Don't Mock Speed-Reading Apps. They Are Life-Changing.

Future Tense
The Citizen's Guide to the Future
March 3 2014 3:33 PM

Don't Mock Speed-Reading Apps. They Are Life-Changing.

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Is there anything technology can't improve?

Photo by Andrew Burton/Getty Images

Last week, Spritz, a reading application that displays one word at a time, made a big splash on the Internet, inspiring dozens of blog posts and blowing up on social media. I'm guessing these sites were awed (or amused) by the flashy rhetoric of “reading reimagined,” which likely helped spark this flurry of attention, but the thing is that this technology, known as “rapid serial visual presentation” or RSVP, has been around for decades.

I've been using a similar app, Spreeder, for 211 days now. The reason I know the precise number? I've been incrementally increasing the WPM rate each day from my starting place of 300 to my rate of 511 as of this morning. (You can try this out for the rest of the post by clicking this link, copying all the text below, pasting it into the box, and hitting the “spreed” button. Then click on “settings,” change the “chunk size” to 2, and on the “advanced” tab, check the first and third boxes, and hit “save.” OK, now hit the play button.)

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Spreeder has completely transformed the way I read. Prior to using it, I would almost always lose focus during long articles, and at the end of each day, I'd have dozens of unread tabs to bookmark for later reading. Since I started using Spreeder, though, not only have I never run a daily reading deficit, I’ve actually run a surplus, starting to chip away at the mountain of bookmarked reading debt I've accumulated over the years. (Just powered through all the bookmarks about Herman Cain being the GOP front-runner. Should be interesting to see how he fares against Obama!)

My dependency on this application is so great that print text now seems difficult to focus on, and I find myself seeking out ebooks rather than print ones so that I can feed them into Spreeder.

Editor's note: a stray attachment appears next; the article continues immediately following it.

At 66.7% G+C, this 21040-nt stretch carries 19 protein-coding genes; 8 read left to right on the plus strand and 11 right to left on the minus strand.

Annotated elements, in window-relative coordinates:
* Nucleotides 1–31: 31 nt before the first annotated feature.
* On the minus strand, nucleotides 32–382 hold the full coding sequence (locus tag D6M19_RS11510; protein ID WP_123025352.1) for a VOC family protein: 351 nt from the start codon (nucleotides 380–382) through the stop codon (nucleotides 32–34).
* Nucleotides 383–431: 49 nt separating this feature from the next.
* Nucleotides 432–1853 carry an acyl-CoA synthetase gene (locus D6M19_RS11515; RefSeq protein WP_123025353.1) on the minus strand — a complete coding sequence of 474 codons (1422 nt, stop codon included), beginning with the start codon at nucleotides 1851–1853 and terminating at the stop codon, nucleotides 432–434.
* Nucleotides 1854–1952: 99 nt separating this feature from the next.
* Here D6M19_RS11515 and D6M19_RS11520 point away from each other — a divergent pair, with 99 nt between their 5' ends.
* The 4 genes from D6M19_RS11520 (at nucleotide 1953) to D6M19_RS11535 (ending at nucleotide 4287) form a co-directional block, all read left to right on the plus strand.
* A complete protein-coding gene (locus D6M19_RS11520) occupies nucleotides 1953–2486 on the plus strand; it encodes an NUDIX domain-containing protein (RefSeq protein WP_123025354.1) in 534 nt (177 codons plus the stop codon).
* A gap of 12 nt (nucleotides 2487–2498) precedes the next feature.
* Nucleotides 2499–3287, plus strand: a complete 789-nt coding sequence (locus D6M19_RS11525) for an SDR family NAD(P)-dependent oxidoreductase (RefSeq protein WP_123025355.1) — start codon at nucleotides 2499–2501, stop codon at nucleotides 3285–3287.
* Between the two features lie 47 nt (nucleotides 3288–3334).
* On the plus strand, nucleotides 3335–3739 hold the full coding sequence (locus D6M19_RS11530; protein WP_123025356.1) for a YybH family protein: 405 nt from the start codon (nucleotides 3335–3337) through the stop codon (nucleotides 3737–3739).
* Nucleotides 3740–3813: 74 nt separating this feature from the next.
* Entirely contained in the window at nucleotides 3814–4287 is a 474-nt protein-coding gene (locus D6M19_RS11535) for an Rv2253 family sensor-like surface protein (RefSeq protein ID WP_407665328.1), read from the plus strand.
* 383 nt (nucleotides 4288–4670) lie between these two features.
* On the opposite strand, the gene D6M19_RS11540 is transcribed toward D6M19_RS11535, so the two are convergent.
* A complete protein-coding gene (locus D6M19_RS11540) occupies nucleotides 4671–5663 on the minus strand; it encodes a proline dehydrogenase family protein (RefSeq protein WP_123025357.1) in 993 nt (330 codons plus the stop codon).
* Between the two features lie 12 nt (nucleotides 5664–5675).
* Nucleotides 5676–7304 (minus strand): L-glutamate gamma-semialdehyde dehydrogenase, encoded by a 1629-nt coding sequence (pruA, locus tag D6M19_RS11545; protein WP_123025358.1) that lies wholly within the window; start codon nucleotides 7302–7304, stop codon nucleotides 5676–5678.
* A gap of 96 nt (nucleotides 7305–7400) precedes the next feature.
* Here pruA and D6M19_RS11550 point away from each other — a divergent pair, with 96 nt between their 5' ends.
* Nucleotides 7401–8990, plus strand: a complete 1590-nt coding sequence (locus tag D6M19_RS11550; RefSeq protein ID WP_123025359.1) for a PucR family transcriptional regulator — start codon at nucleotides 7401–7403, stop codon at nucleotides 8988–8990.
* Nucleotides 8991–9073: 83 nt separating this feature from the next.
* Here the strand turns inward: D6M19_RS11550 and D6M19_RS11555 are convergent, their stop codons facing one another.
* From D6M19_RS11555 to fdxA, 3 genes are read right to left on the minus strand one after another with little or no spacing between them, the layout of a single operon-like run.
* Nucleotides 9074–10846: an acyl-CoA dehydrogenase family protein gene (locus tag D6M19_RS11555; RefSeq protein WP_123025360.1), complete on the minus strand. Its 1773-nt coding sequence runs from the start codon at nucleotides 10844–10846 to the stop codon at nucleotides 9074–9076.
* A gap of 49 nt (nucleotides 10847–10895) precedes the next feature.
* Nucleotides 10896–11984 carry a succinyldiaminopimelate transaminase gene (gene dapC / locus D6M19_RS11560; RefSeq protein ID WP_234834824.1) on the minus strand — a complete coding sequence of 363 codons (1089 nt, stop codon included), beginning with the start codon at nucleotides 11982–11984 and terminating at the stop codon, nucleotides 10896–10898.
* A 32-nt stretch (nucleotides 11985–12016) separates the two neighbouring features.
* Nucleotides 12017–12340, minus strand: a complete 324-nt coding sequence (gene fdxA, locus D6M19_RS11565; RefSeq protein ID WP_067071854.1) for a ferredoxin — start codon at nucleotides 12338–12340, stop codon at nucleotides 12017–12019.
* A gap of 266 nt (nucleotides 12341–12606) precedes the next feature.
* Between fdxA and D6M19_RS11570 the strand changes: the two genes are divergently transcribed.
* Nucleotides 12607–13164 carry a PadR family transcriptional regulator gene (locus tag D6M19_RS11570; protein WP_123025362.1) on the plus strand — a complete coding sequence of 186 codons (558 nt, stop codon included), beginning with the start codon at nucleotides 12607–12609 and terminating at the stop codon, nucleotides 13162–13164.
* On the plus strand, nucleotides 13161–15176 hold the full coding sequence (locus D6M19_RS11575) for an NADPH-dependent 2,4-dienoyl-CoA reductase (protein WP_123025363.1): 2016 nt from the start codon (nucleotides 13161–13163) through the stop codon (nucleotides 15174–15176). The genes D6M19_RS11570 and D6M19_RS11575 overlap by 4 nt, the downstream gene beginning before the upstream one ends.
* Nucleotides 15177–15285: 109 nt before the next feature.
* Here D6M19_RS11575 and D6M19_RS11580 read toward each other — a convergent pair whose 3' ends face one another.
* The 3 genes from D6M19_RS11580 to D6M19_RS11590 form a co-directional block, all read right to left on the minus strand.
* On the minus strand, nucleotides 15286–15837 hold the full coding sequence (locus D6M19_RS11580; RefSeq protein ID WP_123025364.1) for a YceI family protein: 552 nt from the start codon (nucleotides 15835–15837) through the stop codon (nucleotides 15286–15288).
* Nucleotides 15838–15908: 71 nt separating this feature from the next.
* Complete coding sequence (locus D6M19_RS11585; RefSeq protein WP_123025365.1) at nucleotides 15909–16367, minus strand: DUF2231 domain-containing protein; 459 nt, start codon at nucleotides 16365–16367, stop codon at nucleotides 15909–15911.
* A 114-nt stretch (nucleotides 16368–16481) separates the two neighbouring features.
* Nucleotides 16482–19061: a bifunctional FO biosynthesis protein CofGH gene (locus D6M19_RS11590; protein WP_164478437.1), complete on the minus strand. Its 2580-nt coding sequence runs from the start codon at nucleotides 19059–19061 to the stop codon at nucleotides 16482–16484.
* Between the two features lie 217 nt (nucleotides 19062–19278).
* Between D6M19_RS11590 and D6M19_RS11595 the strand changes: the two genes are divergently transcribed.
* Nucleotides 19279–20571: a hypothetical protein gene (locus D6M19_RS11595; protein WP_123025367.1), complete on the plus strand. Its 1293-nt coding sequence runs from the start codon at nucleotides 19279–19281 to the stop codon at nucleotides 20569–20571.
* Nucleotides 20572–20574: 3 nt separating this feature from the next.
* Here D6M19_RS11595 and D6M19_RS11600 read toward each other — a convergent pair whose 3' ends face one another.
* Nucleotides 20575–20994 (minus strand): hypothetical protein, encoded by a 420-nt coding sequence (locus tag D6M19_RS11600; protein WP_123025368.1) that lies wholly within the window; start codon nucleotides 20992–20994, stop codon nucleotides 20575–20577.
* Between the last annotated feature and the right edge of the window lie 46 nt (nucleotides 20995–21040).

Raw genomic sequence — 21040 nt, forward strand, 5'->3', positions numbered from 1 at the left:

While I’m an unabashed fan of this technology, RSVP has its detractors, who claim that these kinds of applications increase reading speeds at the expense of comprehension. They argue that users are unable to scan around the entire page or take moments to dwell on particular passages that might merit deeper contemplation. But an RSVP user can simply hit pause or even go back to the original tab if he needs a moment to think or wants to give something a second glance, both of which I do quite frequently. During my RSVP experience, I haven’t noticed any decline in comprehension; if anything, I’m more focused on the material, because I know I can’t allow my mind to wander or I’ll lose my place, similar to how a runner on a treadmill can’t just stop whenever they get tired. (Listening to books on audio has the same beneficial effect.) And even if there is in fact some comprehension reduction with Spreeder, it’s still a whole lot better than the 0 percent rate I once had for all my previously unread bookmarks. If only I’d known about RSVP while in college, I may have actually gotten through all 1,000 pages of Tom Jones.

(Spritz, while similar to RSVP, is not quite identical. Spritz finds what it calls the “optimal recognition point” of each word, marks that character red, and aligns this ORP in the same position for every word so that a user doesn’t have to move his or her eyes one millimeter while reading. With Spreeder, though, especially when using multiword chunks, there’s still a fair share of left-to-right eye movement required.)

RSVP technology takes a bit of adjustment—it took me a couple of days to get used to it—but even then, the user experience still has a few drawbacks.

For one thing, formatted text, like this bolded phrase, this italicized one, or THESE VERY HYPERLINKED WORDS RIGHT HERE go entirely unnoticed. Paragraph breaks are ignored, too. For all you know, these words could all be

on
their
own
individual
lines.

Also, if an identical phrase is used over and over and over and over and over and over and over and over and over and over and over and over, it just appears to be a glitch in the application. Plus, footnotes are a real tease.

Oh, and if a lot of words in a row are short, it can very much zip up all the text on the app to fly on by in no time at all. Meanwhile, concatenations involving extraordinarily protracted locution sequences substantially decelerate Spreeder’s presentation velocity.

Finally, whenever you come across subheaders, they can really jolt your train of thought.

MY PERSONAL TIPS

Increase the “chunk size” to 3-4 words. This gives you a bit more leeway in personal reading pace for each word. I also highly recommend checking the “speed variability” and “slight pause at end of sentences and paragraphs” boxes under the advanced settings. Finally, I combine my use of Spreeder with another application, Readability, a browser extension that cleans up pages by removing pull quotes, captions, ads, etc. and simply leaves the text, which makes for easy copy/pasting into Spreeder.

I'm not sure how high my WPM will climb, but I haven't had any comprehension issues so far. Maybe RSVP technology work for you too, or perhaps you hated this experience and will never use it again. If so, at least this only took three minutes and five seconds of your time, but if you keep using Spreeder, it could soon take even less. Hopefully for me, come 2016, I’ll be fully up-to-date on all the stories about President Cain’s successful re-election.

Future Tense is a partnership of SlateNew America, and Arizona State University.

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